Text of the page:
Matthew Shlian is an artist and designer working in paper. He uses the traditions of origami, kirigami, and paper engineering to transform flat materials into 3D sculptures and he applies his experience in collaborative research with scientists at the University of Michigan, Ann Arbor. 

Origami is widely known as the art of paper folding, and kirigami extends it by integrating paper cutting, which can result in increasing a material’s flexibility and functionality. Shlian collaborates with scientists who are applying kirigami techniques to the development of innovative designs that would enable solar cells to move and track the sun. 

Shlian’s work with scientists has also influenced his art. Chirality, the title of his exhibition at the National Academy of Sciences, refers to a property of asymmetry important in several branches of mathematics and science including genetics and biochemistry. It describes something that is not superimposable onto its mirror image; human hands are one of the most universally recognizable examples of this phenomenon. Shlian uses chiral patterns in many of his paper sculptures.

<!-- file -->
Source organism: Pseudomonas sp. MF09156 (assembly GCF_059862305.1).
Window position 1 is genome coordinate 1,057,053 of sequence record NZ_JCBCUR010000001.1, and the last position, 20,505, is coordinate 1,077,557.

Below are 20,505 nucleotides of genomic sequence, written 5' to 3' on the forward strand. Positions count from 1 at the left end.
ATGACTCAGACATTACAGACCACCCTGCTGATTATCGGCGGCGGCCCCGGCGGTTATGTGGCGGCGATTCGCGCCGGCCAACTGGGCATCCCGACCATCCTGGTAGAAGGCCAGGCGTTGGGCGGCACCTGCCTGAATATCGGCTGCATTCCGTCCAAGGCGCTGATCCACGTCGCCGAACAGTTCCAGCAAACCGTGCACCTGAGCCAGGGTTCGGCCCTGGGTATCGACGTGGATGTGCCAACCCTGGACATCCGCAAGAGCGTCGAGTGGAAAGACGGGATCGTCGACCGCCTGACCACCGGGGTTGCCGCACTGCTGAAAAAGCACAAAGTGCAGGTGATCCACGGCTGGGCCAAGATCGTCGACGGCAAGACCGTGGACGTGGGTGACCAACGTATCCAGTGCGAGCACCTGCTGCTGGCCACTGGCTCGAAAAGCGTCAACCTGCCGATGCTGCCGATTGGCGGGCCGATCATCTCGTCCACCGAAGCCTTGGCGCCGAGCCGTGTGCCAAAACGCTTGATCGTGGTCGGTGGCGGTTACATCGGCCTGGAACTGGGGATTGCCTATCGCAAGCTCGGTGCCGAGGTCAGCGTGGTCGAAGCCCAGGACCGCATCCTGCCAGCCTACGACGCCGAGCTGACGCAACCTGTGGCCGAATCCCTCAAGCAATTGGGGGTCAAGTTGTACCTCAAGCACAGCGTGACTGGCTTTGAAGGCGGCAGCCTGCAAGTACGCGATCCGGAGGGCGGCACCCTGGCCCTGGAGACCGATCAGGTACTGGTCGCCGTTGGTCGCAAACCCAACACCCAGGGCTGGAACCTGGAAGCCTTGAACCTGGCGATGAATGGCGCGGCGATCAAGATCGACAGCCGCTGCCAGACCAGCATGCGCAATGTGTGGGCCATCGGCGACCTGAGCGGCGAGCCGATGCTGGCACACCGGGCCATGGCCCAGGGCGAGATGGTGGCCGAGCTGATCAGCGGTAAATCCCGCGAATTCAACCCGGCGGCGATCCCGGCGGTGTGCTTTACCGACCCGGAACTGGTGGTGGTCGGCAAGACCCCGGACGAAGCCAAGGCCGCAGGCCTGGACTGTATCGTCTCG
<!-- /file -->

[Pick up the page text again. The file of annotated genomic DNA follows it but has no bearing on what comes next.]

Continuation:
Shlian’s collaborations have disabused him of his assumption that scientists are primarily concerned with learning an established body of knowledge. “You find it’s not really like that with this cutting-edge work,” he says. “Scientists are just as curious as artists are; they’re just as excitable as we are about new things.” 

Chirality was on exhibit from August 15, 2016 through January 16, 2017, at the National Academy of Sciences, 2101 Constitution Avenue, NW, Washington, DC. 

Visit Matt Shlian’s website here:

—Alana Quinn

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Shlian, Matthew. “Chirality.” Issues in Science and Technology 33, no. 1 (Fall 2016).

Vol. XXXIII, No. 1, Fall 2016